An uncommon Father's Day.

 

It wasn’t a conventional Father’s Day. Not the kind I’d have drawn up.

My daughter left town in the morning, along with my wife.

My son spent 10 hours at the baseball fields, playing three ballgames in Grapevine on what was the second-hottest day of the year.

The three people who made me a Dad were separated from me, one by a chain-link fence and the other two by 600 miles.

Meanwhile, my own Dad — and my Mom, whose birthday was yesterday as well — were having the family over around the pool, and I never made it over there, because baseball didn’t end until close to 10 p.m. and pool parties generally don’t last that long.

But it was a fantastic Father’s Day.

Because my kids were busy following their passion. Pushing themselves, not because they are told to, but because they want to do. Working toward something, individually and as teammates, with focus and reliability and the occasional moment.

That’s about as good as parenthood gets. Right up there, at least.

I don’t think I can properly speak for Carson’s Dad (11 RBI in five games) or Drake’s Dad (four extra-base hits among his 10, and four brilliant innings on the mound) or AJ’s Dad (barrel after barrel after barrel) or Caleb’s Dad (power and speed and presence and zero strikeouts in 14 trips, plus four strikeouts in two innings pitched) or Brady’s Dad (unscored upon on the mound) or Luke’s Dad (17 innings caught, spectacular work in center field, and a huge out in relief to send the semi-finals game to extra innings) or Preston’s Dad (yeoman’s work pressed into emergency duty at shortstop) or Ty’s Dad (eight stolen bases in eight tries), but I suspect that, on the scale of Father’s Days for a man whose son is as committed to the game as these boys are, that was a pretty good one for each of them.

Then there was Garland’s Dad, and I have a pretty good feeling that watching his kid rake a walkoff laser down the line to get the boys to the TSB Super State championship game ranked right up there for Donald, not that there aren’t even bigger moments ahead for that father, and that son.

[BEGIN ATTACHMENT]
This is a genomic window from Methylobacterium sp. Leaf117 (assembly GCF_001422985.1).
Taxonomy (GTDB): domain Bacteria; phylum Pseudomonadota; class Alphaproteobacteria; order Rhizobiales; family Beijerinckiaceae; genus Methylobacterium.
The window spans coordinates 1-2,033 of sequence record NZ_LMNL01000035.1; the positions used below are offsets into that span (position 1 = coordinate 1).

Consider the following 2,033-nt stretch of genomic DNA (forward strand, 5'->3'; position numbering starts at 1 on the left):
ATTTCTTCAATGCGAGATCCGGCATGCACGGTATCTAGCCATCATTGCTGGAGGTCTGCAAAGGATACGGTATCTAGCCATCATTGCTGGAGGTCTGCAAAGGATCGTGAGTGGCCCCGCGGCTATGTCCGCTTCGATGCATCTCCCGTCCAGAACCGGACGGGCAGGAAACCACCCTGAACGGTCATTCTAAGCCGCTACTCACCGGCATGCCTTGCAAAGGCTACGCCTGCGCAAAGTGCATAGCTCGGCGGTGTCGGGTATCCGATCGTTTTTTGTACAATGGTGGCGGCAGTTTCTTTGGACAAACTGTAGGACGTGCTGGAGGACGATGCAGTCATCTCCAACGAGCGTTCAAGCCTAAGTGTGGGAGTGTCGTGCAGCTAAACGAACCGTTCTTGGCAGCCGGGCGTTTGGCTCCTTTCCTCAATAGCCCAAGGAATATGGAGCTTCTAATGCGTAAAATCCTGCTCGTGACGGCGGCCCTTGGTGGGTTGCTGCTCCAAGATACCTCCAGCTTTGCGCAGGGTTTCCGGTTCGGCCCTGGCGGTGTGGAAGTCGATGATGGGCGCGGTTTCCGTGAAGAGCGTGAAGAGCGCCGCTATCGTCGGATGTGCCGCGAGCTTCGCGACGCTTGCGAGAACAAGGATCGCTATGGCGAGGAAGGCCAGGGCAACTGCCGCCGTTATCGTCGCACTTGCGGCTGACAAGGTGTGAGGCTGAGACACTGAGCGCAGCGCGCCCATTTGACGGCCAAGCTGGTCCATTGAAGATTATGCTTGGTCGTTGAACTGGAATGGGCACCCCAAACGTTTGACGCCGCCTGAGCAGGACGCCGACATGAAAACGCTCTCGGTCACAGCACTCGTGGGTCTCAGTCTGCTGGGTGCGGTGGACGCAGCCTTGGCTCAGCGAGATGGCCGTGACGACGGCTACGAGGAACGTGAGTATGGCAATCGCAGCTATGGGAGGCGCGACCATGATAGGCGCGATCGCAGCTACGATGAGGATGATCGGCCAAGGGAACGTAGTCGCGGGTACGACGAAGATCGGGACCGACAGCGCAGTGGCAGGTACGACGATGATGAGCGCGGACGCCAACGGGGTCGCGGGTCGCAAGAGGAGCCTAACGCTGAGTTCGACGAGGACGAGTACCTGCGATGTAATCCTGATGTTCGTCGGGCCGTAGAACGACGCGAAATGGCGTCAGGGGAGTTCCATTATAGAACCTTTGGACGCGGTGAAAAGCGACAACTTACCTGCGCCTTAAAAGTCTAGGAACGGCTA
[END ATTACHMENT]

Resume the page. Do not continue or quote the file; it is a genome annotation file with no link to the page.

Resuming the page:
And as for Brett’s Dad, I’m sure serving on the School Board is super-rewarding, but I can’t imagine how proud he must be of what his kid did in that championship game, entering with the bases loaded and nobody out, stranding all three runners with the first three of his eight punchouts over six dominant innings, setting the tone for the game and putting his teammates on his back without ever letting them off.

This was a different Father’s Day from a baseball standpoint for me than the one I wrote about two years ago, and this time I was proud of Max for different reasons. There were no SportsCenter moments, but he contributed to the team effort to land that trophy and those rings, at the plate and on the mound and on the bases and at third base, and then there was a moment that maybe nobody else noticed, a heady baseball play that makes me appreciate his instincts for the game as much as anything else he offers, and makes me appreciate the coaching that brings that sort of thing to the surface.

Which reminds me of Erica’s own team, and her own “coaches,” and the moments she delivers on stage that fill my heart. She’s in another part of the country today, and was on Father’s Day, too. I’ll be there by week’s end, and I can’t wait.

And now I’m thinking about Adi’s Dad and Megan’s Dad and Trevor’s Dad and Kristen’s Dad and Grant’s Dad and Biddle’s Dad and a couple dozen others, and what a transcendent experience and impact I’m sure we all realize our kids have had these last 10 months with “Heathers The Musical,” an experience that will tangibly culminate at the International Thespian Festival this week but that in many ways will last a lifetime.

For Father’s Day I sat in a foldout chair from morning until late night. Half of my family was out of town. I didn’t get to see my own Dad, or my Mom on her birthday.

I saw far less of my family than I’d like to no matter what weekend it was, let alone the one designed to celebrate being a Dad, and, of far less importance (but inserted as a final nod to those of you who will unsubscribe because today’s entry didn’t work for you), I saw almost none of the Rangers’ series win over the Mariners — because of “Heathers” bringing the house down three straight nights and the Dallas Pelicans bringing home a trophy over Saturday and Sunday.

It wasn’t a conventional Father’s Day.

But it was a great one.

 

 

 

 
title_authors

Jamey Newberg

Dallas attorney Jamey Newberg has been commenting on Rangers from the big club down through the entire farm system since 1998.

Scott Lucas

Scott Lucas was born in Arlington, Texas, to Richard and Becky Lucas. He lived mostly in Arlington before moving to Austin, where he graduated from The University of Texas. Scott works for Austin Valuation Consultants, Ltd., and has published several boring articles about real estate appraisal and environmental contamination. He makes a swell margarita and refuses to run longer than ten kilometres.

Eleanor Czajka

Eleanor grew up watching the AAA Mudhens in Toledo, Ohio. A loyal Ranger fan since 1979, she works "behind the scenes" at the Newberg Report.

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